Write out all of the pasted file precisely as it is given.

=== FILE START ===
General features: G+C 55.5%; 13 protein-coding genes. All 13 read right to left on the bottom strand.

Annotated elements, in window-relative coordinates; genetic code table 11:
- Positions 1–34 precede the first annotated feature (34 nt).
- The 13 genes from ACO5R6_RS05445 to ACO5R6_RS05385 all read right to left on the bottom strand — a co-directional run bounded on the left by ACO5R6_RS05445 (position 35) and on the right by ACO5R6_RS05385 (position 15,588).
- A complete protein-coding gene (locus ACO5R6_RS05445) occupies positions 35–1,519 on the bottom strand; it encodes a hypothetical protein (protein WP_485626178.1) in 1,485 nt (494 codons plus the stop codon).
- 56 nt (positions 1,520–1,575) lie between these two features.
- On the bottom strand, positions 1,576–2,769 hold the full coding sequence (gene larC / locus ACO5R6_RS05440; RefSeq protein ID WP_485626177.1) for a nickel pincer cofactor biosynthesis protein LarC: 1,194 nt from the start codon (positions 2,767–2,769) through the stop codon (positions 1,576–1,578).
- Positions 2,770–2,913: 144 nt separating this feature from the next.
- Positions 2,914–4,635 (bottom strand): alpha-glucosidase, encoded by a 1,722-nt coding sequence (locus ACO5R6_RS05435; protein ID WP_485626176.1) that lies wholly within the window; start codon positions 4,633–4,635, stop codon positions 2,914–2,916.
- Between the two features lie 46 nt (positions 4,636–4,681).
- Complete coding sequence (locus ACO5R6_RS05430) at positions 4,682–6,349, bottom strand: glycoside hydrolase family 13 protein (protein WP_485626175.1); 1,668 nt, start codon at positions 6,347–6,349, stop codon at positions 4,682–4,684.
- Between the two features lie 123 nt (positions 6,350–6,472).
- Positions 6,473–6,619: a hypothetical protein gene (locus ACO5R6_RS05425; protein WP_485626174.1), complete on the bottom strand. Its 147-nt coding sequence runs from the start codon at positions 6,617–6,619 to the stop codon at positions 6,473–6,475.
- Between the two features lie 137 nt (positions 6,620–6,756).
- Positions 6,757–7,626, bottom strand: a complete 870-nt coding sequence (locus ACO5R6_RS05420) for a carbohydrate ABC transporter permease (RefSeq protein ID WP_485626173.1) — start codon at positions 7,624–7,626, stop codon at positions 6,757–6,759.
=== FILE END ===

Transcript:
General features: G+C 55.5%; 13 protein-coding genes. All 13 read right to left on the bottom strand.

Annotated elements, in window-relative coordinates; genetic code table 11:
- Positions 1–34 precede the first annotated feature (34 nt).
- The 13 genes from ACO5R6_RS05445 to ACO5R6_RS05385 all read right to left on the bottom strand — a co-directional run bounded on the left by ACO5R6_RS05445 (position 35) and on the right by ACO5R6_RS05385 (position 15,588).
- A complete protein-coding gene (locus ACO5R6_RS05445) occupies positions 35–1,519 on the bottom strand; it encodes a hypothetical protein (protein WP_485626178.1) in 1,485 nt (494 codons plus the stop codon).
- 56 nt (positions 1,520–1,575) lie between these two features.
- On the bottom strand, positions 1,576–2,769 hold the full coding sequence (gene larC / locus ACO5R6_RS05440; RefSeq protein ID WP_485626177.1) for a nickel pincer cofactor biosynthesis protein LarC: 1,194 nt from the start codon (positions 2,767–2,769) through the stop codon (positions 1,576–1,578).
- Positions 2,770–2,913: 144 nt separating this feature from the next.
- Positions 2,914–4,635 (bottom strand): alpha-glucosidase, encoded by a 1,722-nt coding sequence (locus ACO5R6_RS05435; protein ID WP_485626176.1) that lies wholly within the window; start codon positions 4,633–4,635, stop codon positions 2,914–2,916.
- Between the two features lie 46 nt (positions 4,636–4,681).
- Complete coding sequence (locus ACO5R6_RS05430) at positions 4,682–6,349, bottom strand: glycoside hydrolase family 13 protein (protein WP_485626175.1); 1,668 nt, start codon at positions 6,347–6,349, stop codon at positions 4,682–4,684.
- Between the two features lie 123 nt (positions 6,350–6,472).
- Positions 6,473–6,619: a hypothetical protein gene (locus ACO5R6_RS05425; protein WP_485626174.1), complete on the bottom strand. Its 147-nt coding sequence runs from the start codon at positions 6,617–6,619 to the stop codon at positions 6,473–6,475.
- Between the two features lie 137 nt (positions 6,620–6,756).
- Positions 6,757–7,626, bottom strand: a complete 870-nt coding sequence (locus ACO5R6_RS05420) for a carbohydrate ABC transporter permease (RefSeq protein ID WP_485626173.1) — start codon at positions 7,624–7,626, stop codon at positions 6,757–6,759.